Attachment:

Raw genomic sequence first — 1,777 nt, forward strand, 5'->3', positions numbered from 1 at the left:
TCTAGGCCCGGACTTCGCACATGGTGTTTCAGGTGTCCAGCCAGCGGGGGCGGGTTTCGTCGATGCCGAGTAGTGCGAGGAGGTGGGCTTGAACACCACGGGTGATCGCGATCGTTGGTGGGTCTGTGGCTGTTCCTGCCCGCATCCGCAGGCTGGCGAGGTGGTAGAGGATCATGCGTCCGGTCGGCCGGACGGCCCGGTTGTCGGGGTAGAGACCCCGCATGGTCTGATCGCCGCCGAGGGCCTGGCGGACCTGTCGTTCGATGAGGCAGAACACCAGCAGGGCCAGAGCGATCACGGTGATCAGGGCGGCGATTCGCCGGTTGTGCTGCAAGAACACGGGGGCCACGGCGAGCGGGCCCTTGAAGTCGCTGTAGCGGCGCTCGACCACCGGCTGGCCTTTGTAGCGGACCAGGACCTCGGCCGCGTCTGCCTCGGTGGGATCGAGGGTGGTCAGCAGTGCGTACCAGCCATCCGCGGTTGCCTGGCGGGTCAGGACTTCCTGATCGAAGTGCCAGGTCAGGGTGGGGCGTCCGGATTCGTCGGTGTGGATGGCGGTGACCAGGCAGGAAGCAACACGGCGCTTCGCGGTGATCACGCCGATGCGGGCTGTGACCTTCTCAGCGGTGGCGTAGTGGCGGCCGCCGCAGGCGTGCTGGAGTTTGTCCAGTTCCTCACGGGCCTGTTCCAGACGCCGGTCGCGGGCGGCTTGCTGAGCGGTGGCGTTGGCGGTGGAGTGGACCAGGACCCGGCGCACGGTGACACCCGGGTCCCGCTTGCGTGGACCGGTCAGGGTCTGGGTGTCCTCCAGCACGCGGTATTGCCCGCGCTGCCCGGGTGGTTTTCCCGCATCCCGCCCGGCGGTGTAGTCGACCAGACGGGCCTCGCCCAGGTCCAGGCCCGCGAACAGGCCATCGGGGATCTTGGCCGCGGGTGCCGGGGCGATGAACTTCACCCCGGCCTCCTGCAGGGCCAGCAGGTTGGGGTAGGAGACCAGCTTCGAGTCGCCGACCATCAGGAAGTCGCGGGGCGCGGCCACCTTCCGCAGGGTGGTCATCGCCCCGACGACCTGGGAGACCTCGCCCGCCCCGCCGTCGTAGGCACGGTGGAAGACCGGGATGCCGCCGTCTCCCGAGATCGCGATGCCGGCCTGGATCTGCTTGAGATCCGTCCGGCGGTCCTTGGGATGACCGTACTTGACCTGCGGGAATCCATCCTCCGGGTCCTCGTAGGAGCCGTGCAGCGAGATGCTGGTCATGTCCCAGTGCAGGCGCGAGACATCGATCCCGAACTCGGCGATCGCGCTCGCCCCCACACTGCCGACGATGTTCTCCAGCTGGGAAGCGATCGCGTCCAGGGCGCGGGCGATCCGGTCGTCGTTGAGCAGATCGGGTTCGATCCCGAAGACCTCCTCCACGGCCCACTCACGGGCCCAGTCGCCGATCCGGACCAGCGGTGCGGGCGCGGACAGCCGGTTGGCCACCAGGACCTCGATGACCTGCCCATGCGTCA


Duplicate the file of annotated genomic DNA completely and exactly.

Raw genomic sequence first — 1,777 nt, forward strand, 5'->3', positions numbered from 1 at the left:
TCTAGGCCCGGACTTCGCACATGGTGTTTCAGGTGTCCAGCCAGCGGGGGCGGGTTTCGTCGATGCCGAGTAGTGCGAGGAGGTGGGCTTGAACACCACGGGTGATCGCGATCGTTGGTGGGTCTGTGGCTGTTCCTGCCCGCATCCGCAGGCTGGCGAGGTGGTAGAGGATCATGCGTCCGGTCGGCCGGACGGCCCGGTTGTCGGGGTAGAGACCCCGCATGGTCTGATCGCCGCCGAGGGCCTGGCGGACCTGTCGTTCGATGAGGCAGAACACCAGCAGGGCCAGAGCGATCACGGTGATCAGGGCGGCGATTCGCCGGTTGTGCTGCAAGAACACGGGGGCCACGGCGAGCGGGCCCTTGAAGTCGCTGTAGCGGCGCTCGACCACCGGCTGGCCTTTGTAGCGGACCAGGACCTCGGCCGCGTCTGCCTCGGTGGGATCGAGGGTGGTCAGCAGTGCGTACCAGCCATCCGCGGTTGCCTGGCGGGTCAGGACTTCCTGATCGAAGTGCCAGGTCAGGGTGGGGCGTCCGGATTCGTCGGTGTGGATGGCGGTGACCAGGCAGGAAGCAACACGGCGCTTCGCGGTGATCACGCCGATGCGGGCTGTGACCTTCTCAGCGGTGGCGTAGTGGCGGCCGCCGCAGGCGTGCTGGAGTTTGTCCAGTTCCTCACGGGCCTGTTCCAGACGCCGGTCGCGGGCGGCTTGCTGAGCGGTGGCGTTGGCGGTGGAGTGGACCAGGACCCGGCGCACGGTGACACCCGGGTCCCGCTTGCGTGGACCGGTCAGGGTCTGGGTGTCCTCCAGCACGCGGTATTGCCCGCGCTGCCCGGGTGGTTTTCCCGCATCCCGCCCGGCGGTGTAGTCGACCAGACGGGCCTCGCCCAGGTCCAGGCCCGCGAACAGGCCATCGGGGATCTTGGCCGCGGGTGCCGGGGCGATGAACTTCACCCCGGCCTCCTGCAGGGCCAGCAGGTTGGGGTAGGAGACCAGCTTCGAGTCGCCGACCATCAGGAAGTCGCGGGGCGCGGCCACCTTCCGCAGGGTGGTCATCGCCCCGACGACCTGGGAGACCTCGCCCGCCCCGCCGTCGTAGGCACGGTGGAAGACCGGGATGCCGCCGTCTCCCGAGATCGCGATGCCGGCCTGGATCTGCTTGAGATCCGTCCGGCGGTCCTTGGGATGACCGTACTTGACCTGCGGGAATCCATCCTCCGGGTCCTCGTAGGAGCCGTGCAGCGAGATGCTGGTCATGTCCCAGTGCAGGCGCGAGACATCGATCCCGAACTCGGCGATCGCGCTCGCCCCCACACTGCCGACGATGTTCTCCAGCTGGGAAGCGATCGCGTCCAGGGCGCGGGCGATCCGGTCGTCGTTGAGCAGATCGGGTTCGATCCCGAAGACCTCCTCCACGGCCCACTCACGGGCCCAGTCGCCGATCCGGACCAGCGGTGCGGGCGCGGACAGCCGGTTGGCCACCAGGACCTCGATGACCTGCCCATGCGTCA